Fuchsia gall mite is a new but not yet widespread pest that was found for the first on the mainland of Britain in 2007. This pest is no longer notifiable.
What is fuchsia gall mite?
Fuchsia gall mite is a microscopic sap-sucking pest that is specific to fuchsias. If the pest is not too widespread, it may be possible to eradicate it. However, if it is already present in many gardens, then it is likely that fuchsia gall mite is here to stay.
Signs of infestation;
- Fuchsia gall mite is a microscopic creature, but it has a profound effect on fuchsia plants
- The mites are 0.25mm long and too small to be seen without a microscope
- They infest new growth at the shoot tips where they suck sap and secrete chemicals that prevent the normal development of leaves and flowers
- As the infestation increases, foliage becomes increasingly distorted until plants can no longer produce normal leaves or flower buds
- Growth at the shoot tips consists of a mass of yellowish green or reddish-pink distorted tissue instead of leaves or flower buds
- Pictures of damaged plants can be seen on the Fera Plant Health factsheet
- Cutting off infested shoot tips will remove many mites but regrowth is likely to become infested
- In California, it has been noted that that some Fuchsia species and cultivars appear to be resistant to this pest. Susceptible species are Fuchsia arborescens, F. magellanica and F. procumbens
- Many commonly grown cultivars are likely to susceptible; those affected in the garden near Fareham were 'Mrs Popple' and 'Margaret Brown'
- Species and cultivars noted as being resistant, and which are listed in RHS Plant Finder as being available from one or more UK nurseries, are 'Baby Chang', 'Cinnabarina', 'Mendocino Mini', ' Miniature Jewels', 'Space Shuttle', Fuchsia microphylla subsp. hidalgensis, Fuchsia thymifolia and Fuchsia venusta
Gall mites in general are relatively tolerant of pesticides and most home garden products will be ineffective.
- Abamectin + thiamethoxam (Westland Plant Rescue Bug Killer Ornamental Plants ready to use) may give some control if applied when symptoms start to appear. However, while this pest remain uncommon in the UK it is better to destroy infested plants to prevent the mite spreading to other gardens in the locality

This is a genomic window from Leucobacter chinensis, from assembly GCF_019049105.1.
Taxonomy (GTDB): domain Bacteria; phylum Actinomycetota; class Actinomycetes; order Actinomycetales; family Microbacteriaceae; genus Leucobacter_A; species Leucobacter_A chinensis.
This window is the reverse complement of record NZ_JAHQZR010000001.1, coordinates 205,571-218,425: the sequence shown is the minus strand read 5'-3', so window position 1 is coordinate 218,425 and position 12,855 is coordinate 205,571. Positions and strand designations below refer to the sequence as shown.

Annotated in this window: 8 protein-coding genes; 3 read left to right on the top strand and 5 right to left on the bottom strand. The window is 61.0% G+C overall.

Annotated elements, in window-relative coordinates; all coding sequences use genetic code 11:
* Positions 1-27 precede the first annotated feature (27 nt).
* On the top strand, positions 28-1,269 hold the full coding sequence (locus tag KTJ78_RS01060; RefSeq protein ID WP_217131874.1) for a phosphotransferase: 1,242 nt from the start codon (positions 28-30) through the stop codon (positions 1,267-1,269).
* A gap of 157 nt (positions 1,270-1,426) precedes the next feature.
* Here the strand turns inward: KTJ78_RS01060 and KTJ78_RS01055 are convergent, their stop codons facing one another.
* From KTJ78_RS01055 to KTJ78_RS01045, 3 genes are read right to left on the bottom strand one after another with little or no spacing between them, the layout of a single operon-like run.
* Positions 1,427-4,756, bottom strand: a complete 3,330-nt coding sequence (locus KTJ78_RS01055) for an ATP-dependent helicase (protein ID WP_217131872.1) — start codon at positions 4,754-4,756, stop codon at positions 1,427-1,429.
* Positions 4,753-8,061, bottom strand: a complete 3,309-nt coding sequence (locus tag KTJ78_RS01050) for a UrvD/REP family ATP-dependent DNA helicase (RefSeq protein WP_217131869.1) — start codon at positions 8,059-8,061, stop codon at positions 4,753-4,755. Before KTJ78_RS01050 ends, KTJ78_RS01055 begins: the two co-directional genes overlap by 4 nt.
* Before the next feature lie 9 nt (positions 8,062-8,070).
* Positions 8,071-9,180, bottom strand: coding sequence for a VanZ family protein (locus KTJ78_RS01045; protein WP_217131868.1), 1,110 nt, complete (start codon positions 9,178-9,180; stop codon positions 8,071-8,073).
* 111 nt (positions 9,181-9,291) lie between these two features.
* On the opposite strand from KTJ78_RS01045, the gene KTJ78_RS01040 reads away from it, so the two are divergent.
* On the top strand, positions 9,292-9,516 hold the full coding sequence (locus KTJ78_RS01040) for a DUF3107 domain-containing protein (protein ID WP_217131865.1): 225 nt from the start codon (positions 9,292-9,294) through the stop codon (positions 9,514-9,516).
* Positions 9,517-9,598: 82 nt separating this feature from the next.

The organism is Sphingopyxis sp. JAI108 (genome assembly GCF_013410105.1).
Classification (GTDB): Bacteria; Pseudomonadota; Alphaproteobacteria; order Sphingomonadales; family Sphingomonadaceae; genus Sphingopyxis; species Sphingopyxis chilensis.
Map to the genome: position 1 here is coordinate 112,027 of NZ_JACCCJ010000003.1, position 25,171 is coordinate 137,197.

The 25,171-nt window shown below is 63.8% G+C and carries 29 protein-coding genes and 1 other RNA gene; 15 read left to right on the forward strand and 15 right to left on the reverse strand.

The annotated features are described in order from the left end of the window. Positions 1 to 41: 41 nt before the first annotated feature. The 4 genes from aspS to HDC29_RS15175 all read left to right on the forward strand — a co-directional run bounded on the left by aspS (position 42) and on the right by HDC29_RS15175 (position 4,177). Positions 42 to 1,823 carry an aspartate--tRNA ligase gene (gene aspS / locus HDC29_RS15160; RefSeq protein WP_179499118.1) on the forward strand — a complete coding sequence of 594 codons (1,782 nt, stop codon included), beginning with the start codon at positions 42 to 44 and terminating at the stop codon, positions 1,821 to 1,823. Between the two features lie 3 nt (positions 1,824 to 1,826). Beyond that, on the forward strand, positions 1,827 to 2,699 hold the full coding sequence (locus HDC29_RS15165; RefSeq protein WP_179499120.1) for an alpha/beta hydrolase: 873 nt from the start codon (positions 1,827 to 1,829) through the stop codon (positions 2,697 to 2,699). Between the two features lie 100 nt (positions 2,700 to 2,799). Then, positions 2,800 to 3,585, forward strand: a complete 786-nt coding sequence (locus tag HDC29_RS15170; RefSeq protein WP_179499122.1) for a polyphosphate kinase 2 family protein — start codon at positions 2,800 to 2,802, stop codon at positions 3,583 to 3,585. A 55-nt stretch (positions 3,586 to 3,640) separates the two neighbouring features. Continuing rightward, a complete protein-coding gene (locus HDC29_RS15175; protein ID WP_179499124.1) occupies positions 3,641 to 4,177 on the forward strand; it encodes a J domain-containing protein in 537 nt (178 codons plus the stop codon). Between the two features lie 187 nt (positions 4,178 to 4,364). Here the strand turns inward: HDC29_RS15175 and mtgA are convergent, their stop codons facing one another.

Pesticides for gardeners (Adobe Acrobat pdf document outlining pesticides available to gardeners)
- Fuchsia gall mite was first discovered in Brazil as recently as the 1970s and it has since spread elsewhere, including California, France, Germany and the Channel Islands
- The mite was first found on the mainland of Britain in September 2007 when samples of infested fuchsias were sent to the RHS Members' Advisory Service at RHS Wisley
- The affected plants were previously healthy hardy fuchsias that had been growing in a private garden near Fareham, Hants, for about 20 years
- Subsequently the mite has been found in other gardens in southern England, including Middlesex, Kent, and Devon
- Fuchsia gall mite probably first arrived in Britain at some time during 2006/2007
- It may have been introduced by the nursery trade on imported pot plants, or it could have arrived on cuttings collected by someone who had been staying in the Channel Islands or the Brittany region of France, where the mite is now widespread
- Being tiny animals, gall mites cannot travel far by their own means, but, while crawling around, can get blown by the wind to another plant. They can also hitch a ride on insects and other animals that alight on infested fuchsias.
- The mite has several generations between late spring to autumn and it takes about 21 days to complete the life cycle at 18°C (64°F)
- The mites overwinter under bud scales but may remain active during the winter on glasshouse fuchsias
- The mite cannot survive temperatures below 5°C (41°F) and so cold winters may kill it on hardy garden fuchsias. However, cold winters are becoming infrequent in the south of England and in city centres, where sheltered conditions may allow the mite to survive winter out of doors